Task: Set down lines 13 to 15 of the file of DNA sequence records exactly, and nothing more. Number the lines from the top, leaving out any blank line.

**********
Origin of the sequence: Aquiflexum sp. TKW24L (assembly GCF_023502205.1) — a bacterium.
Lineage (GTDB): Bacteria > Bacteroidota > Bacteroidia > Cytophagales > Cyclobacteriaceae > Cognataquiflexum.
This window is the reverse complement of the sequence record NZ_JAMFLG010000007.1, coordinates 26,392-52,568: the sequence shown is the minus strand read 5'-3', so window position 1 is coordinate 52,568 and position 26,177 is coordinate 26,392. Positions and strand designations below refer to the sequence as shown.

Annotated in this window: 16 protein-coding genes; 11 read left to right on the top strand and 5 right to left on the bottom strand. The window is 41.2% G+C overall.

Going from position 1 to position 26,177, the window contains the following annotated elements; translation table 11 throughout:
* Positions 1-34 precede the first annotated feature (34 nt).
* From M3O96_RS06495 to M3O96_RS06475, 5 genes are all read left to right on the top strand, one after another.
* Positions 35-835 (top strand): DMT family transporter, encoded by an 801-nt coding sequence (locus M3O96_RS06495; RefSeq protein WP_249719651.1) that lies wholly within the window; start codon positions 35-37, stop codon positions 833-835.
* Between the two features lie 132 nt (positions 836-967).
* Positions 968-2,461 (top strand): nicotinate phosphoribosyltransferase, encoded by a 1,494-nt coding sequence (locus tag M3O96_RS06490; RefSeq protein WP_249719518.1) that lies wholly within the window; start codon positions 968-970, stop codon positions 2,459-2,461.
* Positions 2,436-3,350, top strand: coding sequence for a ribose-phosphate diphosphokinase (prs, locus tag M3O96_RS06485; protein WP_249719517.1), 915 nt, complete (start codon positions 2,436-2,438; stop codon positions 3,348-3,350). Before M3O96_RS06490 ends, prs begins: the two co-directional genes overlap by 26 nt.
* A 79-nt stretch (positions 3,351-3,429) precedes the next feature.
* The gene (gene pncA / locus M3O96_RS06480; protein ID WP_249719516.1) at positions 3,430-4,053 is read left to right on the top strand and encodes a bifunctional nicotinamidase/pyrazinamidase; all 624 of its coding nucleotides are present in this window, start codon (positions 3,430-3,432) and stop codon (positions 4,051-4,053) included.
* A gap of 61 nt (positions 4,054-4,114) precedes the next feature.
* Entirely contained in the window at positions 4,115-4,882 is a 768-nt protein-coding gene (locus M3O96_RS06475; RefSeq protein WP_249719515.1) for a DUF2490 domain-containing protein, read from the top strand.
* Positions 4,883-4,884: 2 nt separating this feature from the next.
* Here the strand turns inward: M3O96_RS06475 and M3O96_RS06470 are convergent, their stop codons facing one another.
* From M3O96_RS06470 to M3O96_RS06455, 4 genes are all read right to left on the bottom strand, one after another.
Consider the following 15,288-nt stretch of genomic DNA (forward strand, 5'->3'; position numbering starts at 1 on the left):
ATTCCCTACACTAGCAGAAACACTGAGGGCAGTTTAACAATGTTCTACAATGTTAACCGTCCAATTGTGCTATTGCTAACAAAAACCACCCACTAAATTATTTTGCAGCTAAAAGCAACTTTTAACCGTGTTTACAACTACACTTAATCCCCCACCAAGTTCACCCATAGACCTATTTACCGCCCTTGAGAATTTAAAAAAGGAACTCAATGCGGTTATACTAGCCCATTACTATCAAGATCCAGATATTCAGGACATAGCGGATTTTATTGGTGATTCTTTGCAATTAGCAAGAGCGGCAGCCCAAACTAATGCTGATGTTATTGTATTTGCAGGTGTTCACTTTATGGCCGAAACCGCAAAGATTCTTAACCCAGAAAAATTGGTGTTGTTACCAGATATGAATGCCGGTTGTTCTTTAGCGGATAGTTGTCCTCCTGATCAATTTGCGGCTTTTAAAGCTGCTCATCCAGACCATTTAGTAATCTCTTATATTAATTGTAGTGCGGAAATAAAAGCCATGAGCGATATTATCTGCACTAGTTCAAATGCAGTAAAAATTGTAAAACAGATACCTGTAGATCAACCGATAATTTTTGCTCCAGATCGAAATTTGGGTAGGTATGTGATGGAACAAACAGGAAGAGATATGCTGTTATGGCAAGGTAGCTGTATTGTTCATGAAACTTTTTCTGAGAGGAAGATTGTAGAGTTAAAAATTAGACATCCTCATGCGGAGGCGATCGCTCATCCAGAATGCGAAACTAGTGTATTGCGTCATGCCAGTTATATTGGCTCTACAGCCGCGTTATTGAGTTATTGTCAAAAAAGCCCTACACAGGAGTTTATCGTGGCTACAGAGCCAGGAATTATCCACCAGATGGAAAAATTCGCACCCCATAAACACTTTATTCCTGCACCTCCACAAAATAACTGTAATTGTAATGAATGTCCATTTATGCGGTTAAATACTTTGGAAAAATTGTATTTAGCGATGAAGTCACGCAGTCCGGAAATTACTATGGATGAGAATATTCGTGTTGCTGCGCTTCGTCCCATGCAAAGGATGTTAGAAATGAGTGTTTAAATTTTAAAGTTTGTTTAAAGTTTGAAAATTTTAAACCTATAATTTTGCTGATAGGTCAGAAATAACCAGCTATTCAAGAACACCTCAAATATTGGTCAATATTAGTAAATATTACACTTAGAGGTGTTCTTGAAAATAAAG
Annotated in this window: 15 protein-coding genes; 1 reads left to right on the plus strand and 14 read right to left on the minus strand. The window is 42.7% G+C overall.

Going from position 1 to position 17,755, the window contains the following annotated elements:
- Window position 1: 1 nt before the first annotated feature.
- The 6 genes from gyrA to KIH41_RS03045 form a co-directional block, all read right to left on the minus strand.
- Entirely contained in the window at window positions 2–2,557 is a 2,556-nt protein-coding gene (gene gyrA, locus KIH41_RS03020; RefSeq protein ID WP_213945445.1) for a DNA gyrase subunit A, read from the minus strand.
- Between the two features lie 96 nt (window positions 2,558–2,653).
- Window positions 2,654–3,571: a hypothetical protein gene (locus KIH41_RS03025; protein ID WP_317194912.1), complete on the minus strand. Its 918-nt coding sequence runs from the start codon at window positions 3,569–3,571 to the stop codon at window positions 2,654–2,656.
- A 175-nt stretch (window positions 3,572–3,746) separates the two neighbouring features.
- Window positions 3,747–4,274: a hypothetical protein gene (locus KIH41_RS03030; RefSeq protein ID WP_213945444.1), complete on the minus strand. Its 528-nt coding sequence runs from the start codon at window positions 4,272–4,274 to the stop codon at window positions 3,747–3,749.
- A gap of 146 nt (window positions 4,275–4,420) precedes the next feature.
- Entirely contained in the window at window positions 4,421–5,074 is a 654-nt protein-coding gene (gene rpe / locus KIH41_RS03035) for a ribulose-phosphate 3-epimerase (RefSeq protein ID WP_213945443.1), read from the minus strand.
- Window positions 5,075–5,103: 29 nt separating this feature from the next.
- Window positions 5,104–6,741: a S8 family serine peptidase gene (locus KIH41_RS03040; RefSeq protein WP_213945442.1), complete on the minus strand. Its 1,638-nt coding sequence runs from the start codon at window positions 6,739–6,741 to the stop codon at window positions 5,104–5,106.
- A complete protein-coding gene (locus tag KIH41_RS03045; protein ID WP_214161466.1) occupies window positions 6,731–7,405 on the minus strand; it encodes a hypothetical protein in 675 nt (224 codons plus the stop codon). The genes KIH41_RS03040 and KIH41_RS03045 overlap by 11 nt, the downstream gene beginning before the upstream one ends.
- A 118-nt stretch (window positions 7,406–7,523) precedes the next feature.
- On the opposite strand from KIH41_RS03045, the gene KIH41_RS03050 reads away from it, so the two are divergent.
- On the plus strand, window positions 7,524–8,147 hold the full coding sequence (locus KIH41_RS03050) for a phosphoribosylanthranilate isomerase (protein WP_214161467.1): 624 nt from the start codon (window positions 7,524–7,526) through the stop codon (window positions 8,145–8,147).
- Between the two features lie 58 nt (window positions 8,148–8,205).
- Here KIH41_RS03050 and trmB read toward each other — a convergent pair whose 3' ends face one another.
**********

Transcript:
* The gene (gene pncA / locus M3O96_RS06480; protein ID WP_249719516.1) at positions 3,430-4,053 is read left to right on the top strand and encodes a bifunctional nicotinamidase/pyrazinamidase; all 624 of its coding nucleotides are present in this window, start codon (positions 3,430-3,432) and stop codon (positions 4,051-4,053) included.
* A gap of 61 nt (positions 4,054-4,114) precedes the next feature.
* Entirely contained in the window at positions 4,115-4,882 is a 768-nt protein-coding gene (locus M3O96_RS06475; RefSeq protein WP_249719515.1) for a DUF2490 domain-containing protein, read from the top strand.